costeffective alternative to laserfrequency combs, at least in the short and mid term.
Acknowledgments
This work was supported by the Swiss National Science Foundation (SNSF) grants Nos. 200021140649, 200020152721 and 200020166227. The authors acknowledge its financial support.
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All Tables
Measured spectral power with P_{FP} and without P_{REF} the RVreference module, and the average T_{FPa} and peak throughput T_{FPp} of the RVreference module for four different filters of central wavelength λ_{c} and bandwidth Δλ.
All Figures
Fig. 1 Concept of the planoplano FP and sketch of the interfering light beams. 

In the text 
Fig. 2 Simulated curve for our FabryPérot passband. 

In the text 
Fig. 3 Spectral power produced by the LDLS. The original plot, which is an excerpt from LDLS EQ99 handbook, was manually digitized. 

In the text 
Fig. 4 Simulated transmittance of a FabryPérot for fibre diameters of 200, 500, and 900 μm, assuming the fibre is centred on the optical axis and a focal length of the collimator f = 100 mm. 

In the text 
Fig. 5 Simulated transmittance of a FabryPérot for fibre decentering value of 20, 250, 500, and 1000 μm assuming a fixed fibre diameter of D = 200μm and a focal length of the collimator f = 100 mm. 

In the text 
Fig. 6 Finesse for a centred fibre as a function of fibre diameter (left) and as a function of fibre decentring (right) for a fixed fibre diameter D = 200 μm. The blue line marks the area we are interested in namely a small fibre diameter and an effective finesse close to the nominal value F_{R} = 13. 

In the text 
Fig. 7 Change in radial velocity for a centred fibre as a function of fibre diameter (left) and as a function of fibre decentring (right) for a fixed fibre diameter D = 200 μm. The blue line marks the limit area we are interested in. The area is small because small changes introduces shift of several hundreds or more of m s^{1} in both cases.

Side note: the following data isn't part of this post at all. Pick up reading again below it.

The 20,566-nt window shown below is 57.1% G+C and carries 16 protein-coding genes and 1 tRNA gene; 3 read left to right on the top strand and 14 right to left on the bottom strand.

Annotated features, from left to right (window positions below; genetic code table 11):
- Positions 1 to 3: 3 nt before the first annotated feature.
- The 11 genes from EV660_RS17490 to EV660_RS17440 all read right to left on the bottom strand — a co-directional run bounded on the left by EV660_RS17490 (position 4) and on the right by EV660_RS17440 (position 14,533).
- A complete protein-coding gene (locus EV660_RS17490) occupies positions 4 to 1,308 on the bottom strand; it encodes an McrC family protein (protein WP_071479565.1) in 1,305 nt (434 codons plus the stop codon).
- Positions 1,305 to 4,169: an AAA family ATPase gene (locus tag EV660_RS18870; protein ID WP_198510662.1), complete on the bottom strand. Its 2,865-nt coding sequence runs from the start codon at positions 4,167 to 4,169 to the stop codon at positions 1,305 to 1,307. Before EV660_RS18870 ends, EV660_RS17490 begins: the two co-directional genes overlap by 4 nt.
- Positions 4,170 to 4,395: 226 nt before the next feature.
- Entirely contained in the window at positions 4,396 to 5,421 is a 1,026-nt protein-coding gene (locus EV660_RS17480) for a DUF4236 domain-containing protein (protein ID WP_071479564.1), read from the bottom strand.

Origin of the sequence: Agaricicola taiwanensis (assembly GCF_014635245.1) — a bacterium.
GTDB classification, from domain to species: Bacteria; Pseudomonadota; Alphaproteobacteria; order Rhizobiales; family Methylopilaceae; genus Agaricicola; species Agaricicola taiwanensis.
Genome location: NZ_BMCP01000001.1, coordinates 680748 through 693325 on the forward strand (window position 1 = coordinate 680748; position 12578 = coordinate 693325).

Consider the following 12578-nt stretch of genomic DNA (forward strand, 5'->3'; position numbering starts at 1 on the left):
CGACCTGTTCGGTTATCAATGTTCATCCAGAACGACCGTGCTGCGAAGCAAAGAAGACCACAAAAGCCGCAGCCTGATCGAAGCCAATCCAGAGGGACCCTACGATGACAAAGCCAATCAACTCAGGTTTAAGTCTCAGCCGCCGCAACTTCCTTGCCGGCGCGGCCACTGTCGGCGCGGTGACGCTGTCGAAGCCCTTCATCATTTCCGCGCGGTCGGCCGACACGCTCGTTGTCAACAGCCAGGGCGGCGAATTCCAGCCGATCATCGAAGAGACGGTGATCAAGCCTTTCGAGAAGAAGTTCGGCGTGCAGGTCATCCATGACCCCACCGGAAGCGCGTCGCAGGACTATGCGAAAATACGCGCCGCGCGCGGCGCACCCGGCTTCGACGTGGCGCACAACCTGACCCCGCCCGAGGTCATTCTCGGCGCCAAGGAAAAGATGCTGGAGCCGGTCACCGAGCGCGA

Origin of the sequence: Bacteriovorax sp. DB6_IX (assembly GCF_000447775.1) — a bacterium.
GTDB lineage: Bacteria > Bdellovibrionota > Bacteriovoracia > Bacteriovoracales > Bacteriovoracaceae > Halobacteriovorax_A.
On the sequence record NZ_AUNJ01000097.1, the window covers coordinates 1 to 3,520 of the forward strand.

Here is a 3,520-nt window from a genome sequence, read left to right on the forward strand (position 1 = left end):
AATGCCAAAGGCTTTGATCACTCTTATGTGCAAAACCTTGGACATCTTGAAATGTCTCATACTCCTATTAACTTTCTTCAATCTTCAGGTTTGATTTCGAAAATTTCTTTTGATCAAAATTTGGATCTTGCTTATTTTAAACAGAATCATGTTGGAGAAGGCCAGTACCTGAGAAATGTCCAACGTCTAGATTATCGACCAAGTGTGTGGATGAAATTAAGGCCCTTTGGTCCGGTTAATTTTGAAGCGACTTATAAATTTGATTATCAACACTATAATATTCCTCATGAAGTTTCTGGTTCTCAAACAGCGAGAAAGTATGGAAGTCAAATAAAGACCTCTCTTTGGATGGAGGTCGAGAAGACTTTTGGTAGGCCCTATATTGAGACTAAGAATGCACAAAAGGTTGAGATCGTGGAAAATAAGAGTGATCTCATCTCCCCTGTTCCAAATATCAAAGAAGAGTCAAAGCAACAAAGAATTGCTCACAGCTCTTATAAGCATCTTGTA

In the text 
Fig. 8 Radial velocity sensitivity to fibresize change for a centred fibre (left) and to decentring for a fixed fibre size of D = 200 μm (right). The blue line marks the limit area we are interested in. For 2 mrad fibre size, the RV will change by 300 m s^{1} (3 m s^{1} micron^{1}) for a centred fibre. In the case of decentring, it changes by 600 m s^{1} (6 m s^{1} micron^{1}). 

In the text 
Fig. 9 Functional diagram of the RVreference unit. 

In the text 
Fig. 10 View of the vacuum tank (left) and the assembly in which the FabryPérot, fibres and mirrors are installed on the mechanical support structure (right). 

In the text 
Fig. 11 Picture of the SPIRou FabryPérot étalon. 

In the text 
Fig. 12 Transmission (left) and reflectance (right) of an étalon mirror. 

In the text 
Fig. 13 Principle of our test setup. TCPS: temperature controller and laser diode power supply; LD: laser diode; FP: FabryPérot optomechanics, PD: photodiode 

In the text 
Fig. 14 Measured FabryPérot transmittance as a function of wavelength (blue dots) and fitted theoretical curve (green line). On the bottom the residuals to the fit are shown. 

In the text 
Fig. 15 Radial velocity reference module test setup for spectral flux and transmission measurements from 900 nm to 1700 nm. The setup includes an LDLS lamp, the FabryPérot system, a test fibre of 600 μm, and the optical spectral analyzer (OSA). 

In the text 
Fig. 16 Radial velocity reference module test setup for spectral power and transmission measurements from 1700 nm to 2460 nm. A small optical bench is included to analyze the light, comprising a collimator, filter wheel, focusing mirror, NIR photodiode, and voltmeter. 

In the text 
Fig. 17 Spectral flux of the RVreference module when used with the LDLS. Beyond 1700 nm, only three discrete measurement points are available. 

In the text 
Fig. 18 Spectral flux of the RVreference module when used with the halogen lamp. 

In the text 
Fig. 19 Pressure (outgassing) as a function of time. 

In the text 
Fig. 20 Scheme of the temperature control. 

In the text 
Fig. 21 Temperature of the RVreference module after switching on the control loop. The green curve shows the control sensor located on the vacuum tank. The blue curve represents the sensor located in proximity of the étalon. 

In the text